Norway’s gas lifeline for Europe is the smart move

Oil and gas company Statoil gas processing and CO2 removal platform Sleipner T is pictured offshore near Stavanger, Norway February 11, 2016. REUTERS/Nerijus Adomaitis/File Photo

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MILAN, Sept 9 (Reuters Breakingviews) – Cash-rich neighbor Norway could play a role in solving Europe’s gas problems. Prime Minister Jonas Gahr Store hinted on Wednesday that the Scandinavian nation, a staunch NATO ally and member of the European Free Trade Association, could be open to reductions in fuel prices for nations Europeans in need of energy. It’s the smart gesture, since the size of the reduction is less important than the gesture.

Drastic Russian cuts to gas supplies to Europe this year have made Norway the European Union’s main source of fuel. Before the war in Ukraine, the Scandinavian nation covered only 20% of the 27-nation bloc’s gas demand, less than Russia’s 40%. After ramping up production, it is expected to deliver nearly 90 billion cubic meters of gas to the EU this year, or nearly 25% of the bloc’s demand, according to research firm Rystad Energy. That’s more than the 20% Russia will likely supply. For Britain, Norwegian gas imports could increase from 41% of total demand in 2021 to almost 50% in 2022.

As a major producer of fossil fuels, Norway has made a lot of money from soaring fossil fuel prices. He expects oil revenues to triple to a record 933 billion Norwegian kroner (93.7 billion euros) this year. Net profit at energy giant Equinor (EQNR.OL) rose 2.5 times to $6.8 billion year-on-year in the second quarter of 2022. Oslo also sits atop a sovereign wealth fund of $1.1 trillion.

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With so much cash available, a nation of just 5 million people has room to give slack to its struggling allies. Offering discounts in a seller’s market makes little sense financially, but a severe gas crisis would tip the EU into a recession. It would hurt trade with Oslo’s biggest trading partner, to which Norway exported 75 billion euros worth of goods in 2021, around 60% of the total. More than 90% of Norwegian gas goes to the EU and Great Britain each year.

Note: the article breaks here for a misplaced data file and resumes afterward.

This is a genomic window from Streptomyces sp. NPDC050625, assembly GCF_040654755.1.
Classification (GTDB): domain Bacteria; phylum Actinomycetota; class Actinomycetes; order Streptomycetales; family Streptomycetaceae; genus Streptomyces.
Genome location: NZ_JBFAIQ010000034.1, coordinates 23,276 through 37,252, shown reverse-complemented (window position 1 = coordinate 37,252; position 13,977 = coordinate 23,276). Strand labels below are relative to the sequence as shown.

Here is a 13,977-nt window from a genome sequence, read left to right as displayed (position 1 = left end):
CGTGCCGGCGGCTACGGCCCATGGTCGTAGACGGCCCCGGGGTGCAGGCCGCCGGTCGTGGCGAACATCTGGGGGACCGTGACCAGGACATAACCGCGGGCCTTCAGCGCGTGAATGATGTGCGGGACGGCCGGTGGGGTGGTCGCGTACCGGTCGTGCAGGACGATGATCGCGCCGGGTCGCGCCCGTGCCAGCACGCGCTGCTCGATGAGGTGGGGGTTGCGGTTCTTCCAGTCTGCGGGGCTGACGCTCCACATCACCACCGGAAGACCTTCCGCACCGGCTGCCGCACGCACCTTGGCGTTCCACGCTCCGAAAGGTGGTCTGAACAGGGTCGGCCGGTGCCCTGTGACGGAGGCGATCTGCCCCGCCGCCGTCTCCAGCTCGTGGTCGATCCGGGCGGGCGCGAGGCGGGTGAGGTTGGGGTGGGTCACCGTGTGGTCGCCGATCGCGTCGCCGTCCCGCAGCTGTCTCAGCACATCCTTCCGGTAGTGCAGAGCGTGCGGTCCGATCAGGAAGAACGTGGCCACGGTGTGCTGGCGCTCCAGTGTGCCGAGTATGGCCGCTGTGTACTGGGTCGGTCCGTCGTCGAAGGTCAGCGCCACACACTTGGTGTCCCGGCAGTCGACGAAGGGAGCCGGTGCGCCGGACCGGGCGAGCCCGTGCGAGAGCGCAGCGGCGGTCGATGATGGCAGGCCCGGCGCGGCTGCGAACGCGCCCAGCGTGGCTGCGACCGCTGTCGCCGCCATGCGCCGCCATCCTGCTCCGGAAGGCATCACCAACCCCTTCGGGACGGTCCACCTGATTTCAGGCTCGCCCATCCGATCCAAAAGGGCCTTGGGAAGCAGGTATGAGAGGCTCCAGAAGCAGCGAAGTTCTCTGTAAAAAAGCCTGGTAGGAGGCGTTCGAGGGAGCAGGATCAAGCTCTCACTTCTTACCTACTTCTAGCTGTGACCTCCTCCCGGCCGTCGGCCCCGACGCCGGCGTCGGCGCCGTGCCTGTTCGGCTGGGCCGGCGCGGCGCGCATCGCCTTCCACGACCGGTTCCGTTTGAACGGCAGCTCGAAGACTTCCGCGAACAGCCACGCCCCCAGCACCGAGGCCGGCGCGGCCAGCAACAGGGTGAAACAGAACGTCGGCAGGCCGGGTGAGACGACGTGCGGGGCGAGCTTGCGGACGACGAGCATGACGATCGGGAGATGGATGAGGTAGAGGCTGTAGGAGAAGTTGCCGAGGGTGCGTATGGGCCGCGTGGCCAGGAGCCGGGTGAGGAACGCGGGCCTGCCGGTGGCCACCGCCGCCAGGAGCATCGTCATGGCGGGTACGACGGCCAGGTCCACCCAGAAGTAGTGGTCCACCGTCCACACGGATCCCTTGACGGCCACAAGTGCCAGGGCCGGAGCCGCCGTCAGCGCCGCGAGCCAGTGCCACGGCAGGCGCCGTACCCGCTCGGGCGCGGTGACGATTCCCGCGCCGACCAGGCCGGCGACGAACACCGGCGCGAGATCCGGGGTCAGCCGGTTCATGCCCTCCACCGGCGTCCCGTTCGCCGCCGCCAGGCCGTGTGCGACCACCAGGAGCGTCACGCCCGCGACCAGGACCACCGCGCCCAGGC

Being proactive might be smart. EU ministers are meeting on Friday to discuss imposing a cap on Russian gas imports to cut costs. If Oslo offered a temporary and modest discount on existing bilateral contracts, it would avoid the impression of being bullied. But it would also show he recognizes the need for European solidarity at a time when one-month gas contracts are trading at 210 euros per megawatt-hour, five times summer 2021 levels.

Easing Europe’s economic woes will eventually produce its own dividends.

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Norway is ready to discuss possible long-term gas deals and price caps with European partners, the country’s prime minister told the Financial Times in an article published on September 7.

“I fully understand that Europe is now having a deep debate about how energy markets work, how they can ensure more affordable prices for citizens, families, industries, how this shortage of gas after the aggression of (Russian President Vladimir) Putin can be managed,” Jonas Gahr Store, Prime Minister of Norway, said. “Norway does not close the doors to such a discussion.”

Norway is expected to export nearly 90 billion cubic meters (bcm) of gas to the European Union, nearly 25% of its projected gas needs this year, according to forecasts by energy consultancy Rystad. Exports to Great Britain could reach 36 billion m3, or nearly 50% of the country’s total gas demand.

Norwegian government revenue from the oil industry is expected to reach a record 933 billion Norwegian kroner (93 billion euros) this year, 645 billion kroner more than last year, according to government statistics.

Equinor reported net income of $6.8 billion in the second quarter of 2022, compared with just $1.9 billion in the same period a year earlier.

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Editing by George Hay, Streisand Neto and Oliver Taslic

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Mary I. Bruner